Huntington's disease is an autosomal-dominant, progressive neurodegenerative disorder with a distinct phenotype, including chorea and dystonia, incoordination, cognitive decline, and behavioural difficulties. Typically, onset of symptoms is in middle-age after affected individuals have had children, but the disorder can manifest at any time between infancy and senescence. The mutant protein in Huntington's disease—huntingtin—results from an expanded CAG repeat leading to a polyglutamine strand of variable length at the N-terminus.
The DNA error that causes HD is found in a gene called huntingtin. This gene was discovered in 1993. Everyone has the huntingtin gene, but only those that inherit the mistake, known as the HD mutation, will develop HD and risk passing it on to their children. Genes are made up of the nucleotide “letters” A,G,C, and T, which form a code that is read in groups of three. HD is caused by a stretch of the letters C-A-G in the huntingtin gene which repeat over and over, too many times…CAGCAGCAGCAGCAG. This is known as a CAG repeat expansion. In the huntingtin gene, most people have around 20 CAG repeats, but people with HD have around 40 or more. Every person who has this CAG repeat expansion in the HD gene will eventually develop the disease, and each of their children has a 50% chance of developing HD.
Our genes are like an instruction manual for making proteins, the machines that run everything in our bodies. The huntingtin gene (DNA) contains instructions that are copied into a biological message (RNA) which makes the huntingtin protein. The huntingtin protein is very large and seems to have many functions, especially as the brain is developing before birth, but it is not fully understood. We know that the extra CAG repeats in people with HD cause the huntingtin protein to be extra-long and difficult to maintain, which makes it difficult for it to do its job. Over many years, this “mutant” huntingtin protein forms clumps in brain cells, and causes them to become damaged and die. The most vulnerable part of the brain in HD is called the striatum, and it controls movement, mood, and memory. Damage to the striatum over time is what causes the symptoms of HD.
What are the symptoms?
Symptoms vary from person to person and at different stages of the disease.
Early Stages of HD
At this stage, people with HD can function quite well at work and at home. Early symptoms of the disease may include the following:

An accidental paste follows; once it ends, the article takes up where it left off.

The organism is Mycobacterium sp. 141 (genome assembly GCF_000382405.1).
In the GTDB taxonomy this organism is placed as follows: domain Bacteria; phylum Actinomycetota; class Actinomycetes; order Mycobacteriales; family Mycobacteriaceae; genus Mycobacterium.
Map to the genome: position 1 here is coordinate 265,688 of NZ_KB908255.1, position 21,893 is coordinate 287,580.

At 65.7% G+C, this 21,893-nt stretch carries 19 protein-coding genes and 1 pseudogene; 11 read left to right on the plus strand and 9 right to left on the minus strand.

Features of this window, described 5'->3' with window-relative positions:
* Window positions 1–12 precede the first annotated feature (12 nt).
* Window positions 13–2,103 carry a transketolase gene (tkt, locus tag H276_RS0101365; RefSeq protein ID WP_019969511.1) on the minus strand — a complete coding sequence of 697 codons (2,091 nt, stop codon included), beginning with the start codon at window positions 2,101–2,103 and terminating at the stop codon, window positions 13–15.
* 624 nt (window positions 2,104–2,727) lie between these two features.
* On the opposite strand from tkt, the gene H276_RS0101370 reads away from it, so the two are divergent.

People with HD in the intermediate stage may have increasing difficulty working or managing a household but can still deal with most activities of daily living. Symptoms progress over time and may include the following:
People in the advanced stages of HD can no longer manage the activities of daily living and usually require professional care. Symptoms will include the following:
About 10% of people diagnosed
with Huntington disease have the juvenile form. In Juvenile Huntington Disease
(JHD), the symptoms occur in childhood or adolescence (before the age of 20)
and tend to follow a more rapid course. Diagnosis of JHD is very difficult
because the symptoms of Juvenile HD have somewhat different features from the
adult form of the disease. Chorea (involuntary movements) is a much less
prominent feature and may be absent altogether.
Initial symptoms may include the following:
Having a team of professionals to work with the person with JHD and the family is very important.
There is a wide range in the age of disease onset for people with HD. If a diagnosis is received after age 60, it is considered Late Onset HD. Knowledge of the typical age of onset (ages 35 to 55) sometimes leads physicians to miss the diagnosis, because doctors incorrectly believe the person is too old to develop HD. Late onset consists of about 10% of all HD diagnoses.
Autosomal dominant inheritance pattern
Huntington's disease is caused by an inherited difference in a single gene. Huntington's disease is an autosomal dominant disorder, which means that a person needs only one copy of the nontypical gene to develop the disorder.
With the exception of genes on the sex chromosomes, a person inherits two copies of every gene — one copy from each parent. A parent with a nontypical gene could pass along the nontypical copy of the gene or the healthy copy. Each child in the family, therefore, has a 50% chance of inheriting the gene that causes the genetic disorder.